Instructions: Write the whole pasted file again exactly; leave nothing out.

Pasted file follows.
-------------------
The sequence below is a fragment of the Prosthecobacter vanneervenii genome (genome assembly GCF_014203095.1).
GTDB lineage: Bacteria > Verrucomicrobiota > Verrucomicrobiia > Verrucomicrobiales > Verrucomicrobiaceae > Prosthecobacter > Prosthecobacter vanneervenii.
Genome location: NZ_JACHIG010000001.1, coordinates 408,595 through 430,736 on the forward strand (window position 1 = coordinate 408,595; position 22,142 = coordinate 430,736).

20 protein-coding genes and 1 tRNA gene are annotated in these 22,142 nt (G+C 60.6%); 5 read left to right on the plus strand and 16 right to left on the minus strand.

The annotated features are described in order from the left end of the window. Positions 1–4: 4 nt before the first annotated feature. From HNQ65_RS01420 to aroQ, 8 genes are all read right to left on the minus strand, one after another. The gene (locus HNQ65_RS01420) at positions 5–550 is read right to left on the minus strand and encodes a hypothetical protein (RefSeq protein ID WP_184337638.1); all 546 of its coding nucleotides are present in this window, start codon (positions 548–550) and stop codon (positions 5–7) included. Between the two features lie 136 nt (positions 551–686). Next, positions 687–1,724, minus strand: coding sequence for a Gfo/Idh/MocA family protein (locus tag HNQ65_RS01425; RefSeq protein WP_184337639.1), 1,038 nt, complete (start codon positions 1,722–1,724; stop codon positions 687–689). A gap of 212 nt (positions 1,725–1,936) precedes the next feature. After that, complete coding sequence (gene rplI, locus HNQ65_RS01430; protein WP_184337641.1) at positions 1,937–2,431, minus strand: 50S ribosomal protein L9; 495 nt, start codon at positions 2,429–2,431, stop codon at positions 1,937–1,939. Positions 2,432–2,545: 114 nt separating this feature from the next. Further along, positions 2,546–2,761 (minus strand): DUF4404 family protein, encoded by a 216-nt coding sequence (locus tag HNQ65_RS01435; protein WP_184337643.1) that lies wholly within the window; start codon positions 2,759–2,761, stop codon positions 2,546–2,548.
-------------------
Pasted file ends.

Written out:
The sequence below is a fragment of the Prosthecobacter vanneervenii genome (genome assembly GCF_014203095.1).
GTDB lineage: Bacteria > Verrucomicrobiota > Verrucomicrobiia > Verrucomicrobiales > Verrucomicrobiaceae > Prosthecobacter > Prosthecobacter vanneervenii.
Genome location: NZ_JACHIG010000001.1, coordinates 408,595 through 430,736 on the forward strand (window position 1 = coordinate 408,595; position 22,142 = coordinate 430,736).

20 protein-coding genes and 1 tRNA gene are annotated in these 22,142 nt (G+C 60.6%); 5 read left to right on the plus strand and 16 right to left on the minus strand.

The annotated features are described in order from the left end of the window. Positions 1–4: 4 nt before the first annotated feature. From HNQ65_RS01420 to aroQ, 8 genes are all read right to left on the minus strand, one after another. The gene (locus HNQ65_RS01420) at positions 5–550 is read right to left on the minus strand and encodes a hypothetical protein (RefSeq protein ID WP_184337638.1); all 546 of its coding nucleotides are present in this window, start codon (positions 548–550) and stop codon (positions 5–7) included. Between the two features lie 136 nt (positions 551–686). Next, positions 687–1,724, minus strand: coding sequence for a Gfo/Idh/MocA family protein (locus tag HNQ65_RS01425; RefSeq protein WP_184337639.1), 1,038 nt, complete (start codon positions 1,722–1,724; stop codon positions 687–689). A gap of 212 nt (positions 1,725–1,936) precedes the next feature. After that, complete coding sequence (gene rplI, locus HNQ65_RS01430; protein WP_184337641.1) at positions 1,937–2,431, minus strand: 50S ribosomal protein L9; 495 nt, start codon at positions 2,429–2,431, stop codon at positions 1,937–1,939. Positions 2,432–2,545: 114 nt separating this feature from the next. Further along, positions 2,546–2,761 (minus strand): DUF4404 family protein, encoded by a 216-nt coding sequence (locus tag HNQ65_RS01435; protein WP_184337643.1) that lies wholly within the window; start codon positions 2,759–2,761, stop codon positions 2,546–2,548.